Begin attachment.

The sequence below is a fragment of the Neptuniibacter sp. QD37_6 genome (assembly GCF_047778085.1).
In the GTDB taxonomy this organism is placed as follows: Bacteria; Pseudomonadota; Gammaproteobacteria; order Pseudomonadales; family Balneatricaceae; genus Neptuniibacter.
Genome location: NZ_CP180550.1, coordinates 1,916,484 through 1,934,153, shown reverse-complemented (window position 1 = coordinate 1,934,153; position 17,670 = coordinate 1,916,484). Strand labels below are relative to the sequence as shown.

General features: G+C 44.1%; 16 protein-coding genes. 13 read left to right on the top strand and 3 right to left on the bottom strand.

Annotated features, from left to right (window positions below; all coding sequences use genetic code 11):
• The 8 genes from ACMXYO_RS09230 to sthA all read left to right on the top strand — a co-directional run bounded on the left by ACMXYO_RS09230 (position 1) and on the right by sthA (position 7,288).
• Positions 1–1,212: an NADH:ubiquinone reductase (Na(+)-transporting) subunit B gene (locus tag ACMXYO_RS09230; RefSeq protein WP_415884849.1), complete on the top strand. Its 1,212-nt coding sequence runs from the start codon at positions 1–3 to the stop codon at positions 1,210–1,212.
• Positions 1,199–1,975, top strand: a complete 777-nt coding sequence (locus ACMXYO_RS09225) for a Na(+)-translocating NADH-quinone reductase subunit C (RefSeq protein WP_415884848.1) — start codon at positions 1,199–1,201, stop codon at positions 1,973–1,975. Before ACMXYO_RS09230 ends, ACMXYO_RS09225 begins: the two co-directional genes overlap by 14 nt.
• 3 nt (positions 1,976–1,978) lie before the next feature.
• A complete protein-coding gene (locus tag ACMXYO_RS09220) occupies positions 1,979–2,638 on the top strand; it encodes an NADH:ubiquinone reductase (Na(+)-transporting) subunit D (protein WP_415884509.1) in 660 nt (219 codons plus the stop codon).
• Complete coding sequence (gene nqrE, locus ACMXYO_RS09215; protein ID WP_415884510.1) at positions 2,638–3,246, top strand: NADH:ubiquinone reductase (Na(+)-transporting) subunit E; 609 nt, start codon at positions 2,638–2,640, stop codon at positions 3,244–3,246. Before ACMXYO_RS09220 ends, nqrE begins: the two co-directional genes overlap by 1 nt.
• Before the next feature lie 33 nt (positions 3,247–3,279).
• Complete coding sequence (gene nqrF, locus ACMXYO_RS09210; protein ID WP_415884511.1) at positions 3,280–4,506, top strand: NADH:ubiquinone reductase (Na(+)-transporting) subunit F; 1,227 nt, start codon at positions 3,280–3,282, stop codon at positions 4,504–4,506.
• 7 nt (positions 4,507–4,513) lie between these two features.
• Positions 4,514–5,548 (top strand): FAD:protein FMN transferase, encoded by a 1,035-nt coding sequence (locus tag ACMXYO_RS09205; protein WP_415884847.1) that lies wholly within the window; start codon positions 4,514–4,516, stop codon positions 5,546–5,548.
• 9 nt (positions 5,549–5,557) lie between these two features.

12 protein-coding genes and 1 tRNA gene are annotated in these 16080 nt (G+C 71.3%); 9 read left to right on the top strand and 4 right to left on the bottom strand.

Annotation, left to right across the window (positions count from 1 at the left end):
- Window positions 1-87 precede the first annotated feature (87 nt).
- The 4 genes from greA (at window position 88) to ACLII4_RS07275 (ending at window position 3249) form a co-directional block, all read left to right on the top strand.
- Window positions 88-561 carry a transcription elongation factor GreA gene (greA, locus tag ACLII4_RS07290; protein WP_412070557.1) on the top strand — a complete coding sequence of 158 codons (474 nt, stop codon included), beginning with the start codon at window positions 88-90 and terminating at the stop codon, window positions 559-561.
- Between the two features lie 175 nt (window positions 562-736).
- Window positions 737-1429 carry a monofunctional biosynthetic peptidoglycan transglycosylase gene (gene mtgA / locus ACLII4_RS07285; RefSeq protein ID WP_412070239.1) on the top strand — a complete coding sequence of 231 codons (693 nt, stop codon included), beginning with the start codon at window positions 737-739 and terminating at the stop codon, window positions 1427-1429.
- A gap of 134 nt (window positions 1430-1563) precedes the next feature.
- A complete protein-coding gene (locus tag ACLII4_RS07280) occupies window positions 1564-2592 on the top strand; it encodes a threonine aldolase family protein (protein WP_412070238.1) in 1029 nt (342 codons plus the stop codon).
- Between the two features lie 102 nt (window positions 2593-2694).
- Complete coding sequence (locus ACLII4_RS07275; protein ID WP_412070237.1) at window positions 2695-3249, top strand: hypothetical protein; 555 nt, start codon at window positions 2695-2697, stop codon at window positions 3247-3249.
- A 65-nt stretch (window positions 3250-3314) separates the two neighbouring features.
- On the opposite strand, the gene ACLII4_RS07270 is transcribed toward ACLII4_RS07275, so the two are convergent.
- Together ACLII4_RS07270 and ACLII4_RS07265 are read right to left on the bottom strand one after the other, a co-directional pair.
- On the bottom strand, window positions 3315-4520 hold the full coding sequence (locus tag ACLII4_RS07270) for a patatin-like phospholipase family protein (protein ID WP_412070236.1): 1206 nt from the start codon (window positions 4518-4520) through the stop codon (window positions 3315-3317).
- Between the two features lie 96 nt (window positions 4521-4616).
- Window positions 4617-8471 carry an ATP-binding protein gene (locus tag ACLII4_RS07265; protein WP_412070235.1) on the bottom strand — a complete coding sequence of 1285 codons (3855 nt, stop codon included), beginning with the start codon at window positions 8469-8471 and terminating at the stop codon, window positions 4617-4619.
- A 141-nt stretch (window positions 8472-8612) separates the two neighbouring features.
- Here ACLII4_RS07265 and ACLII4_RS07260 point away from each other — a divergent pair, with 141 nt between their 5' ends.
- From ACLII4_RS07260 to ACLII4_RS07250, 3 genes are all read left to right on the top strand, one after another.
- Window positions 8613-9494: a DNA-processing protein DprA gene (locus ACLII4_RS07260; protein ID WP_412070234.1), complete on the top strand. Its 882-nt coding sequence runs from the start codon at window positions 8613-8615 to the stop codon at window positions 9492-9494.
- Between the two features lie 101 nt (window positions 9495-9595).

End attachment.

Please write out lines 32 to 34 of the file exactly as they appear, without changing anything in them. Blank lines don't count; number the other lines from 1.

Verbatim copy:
- Between the two features lie 96 nt (window positions 4521-4616).
- Window positions 4617-8471 carry an ATP-binding protein gene (locus tag ACLII4_RS07265; protein WP_412070235.1) on the bottom strand — a complete coding sequence of 1285 codons (3855 nt, stop codon included), beginning with the start codon at window positions 8469-8471 and terminating at the stop codon, window positions 4617-4619.
- A 141-nt stretch (window positions 8472-8612) separates the two neighbouring features.